Hairy St John's-wort - Hypericum hirsutum


The only species of St John's-wort that has roughly hairy leaves and hairy stems and that does not grow in bogs. It is a medium to tall erect plant. The round section stem has two raised lines. The leaves have translucent dots but no marginal black glands. Flowers are pale yellow and sometimes red-veined borne in a lax many flowered panicle. The sepals are covered in tiny black spots.

Similar Species

Other St John's-worts. See ID Aids below.

Identification difficulty
ID guidance

H hirsutum is the only species with hairy stems and leaves that is recorded in VC55.

Identification aids

The St John's Wort (Hypericum) family are attractive, yellow-flowered perennials. They can look confusingly similar but can be distinguished by careful examination of key features. A hand-lens may be required (depending how good your eyesight is!). The leaf perforations are visible as translucent dots if the leaf is held up to the light.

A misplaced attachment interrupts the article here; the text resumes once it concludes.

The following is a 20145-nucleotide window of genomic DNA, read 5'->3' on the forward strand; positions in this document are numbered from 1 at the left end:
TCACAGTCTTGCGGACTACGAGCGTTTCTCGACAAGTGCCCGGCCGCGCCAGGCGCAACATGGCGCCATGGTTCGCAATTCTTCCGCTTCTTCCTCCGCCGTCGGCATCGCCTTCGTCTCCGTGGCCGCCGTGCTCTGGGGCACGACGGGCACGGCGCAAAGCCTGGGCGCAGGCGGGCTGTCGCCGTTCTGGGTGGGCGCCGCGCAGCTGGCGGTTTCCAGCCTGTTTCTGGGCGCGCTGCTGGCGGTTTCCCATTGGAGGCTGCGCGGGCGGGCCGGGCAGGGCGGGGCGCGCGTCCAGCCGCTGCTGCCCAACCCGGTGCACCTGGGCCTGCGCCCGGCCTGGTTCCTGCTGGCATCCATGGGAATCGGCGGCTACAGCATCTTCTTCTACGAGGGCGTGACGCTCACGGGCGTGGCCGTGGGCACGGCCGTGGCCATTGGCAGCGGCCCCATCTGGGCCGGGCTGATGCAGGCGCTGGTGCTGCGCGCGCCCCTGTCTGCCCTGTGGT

Hypericum guide


Recording advice

A photograph of the plant in its habitat


Woodland, scrub and rough grassland and railway verges.

When to see it

July and August.

Life History


UK Status

Widespread records from most of Britain except the north of Scotland and western England and Wales.

VC55 Status

Fairly frequent in Leicestershire and Rutland. In the 1979 Flora survey of Leicestershire it was found in 108 of the 617 tetrads.

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Leicestershire & Rutland Map


Yellow squares = NBN records (all known data)
Coloured circles = NatureSpot records: 2020+ | 2015-2019 | pre-2015

UK Map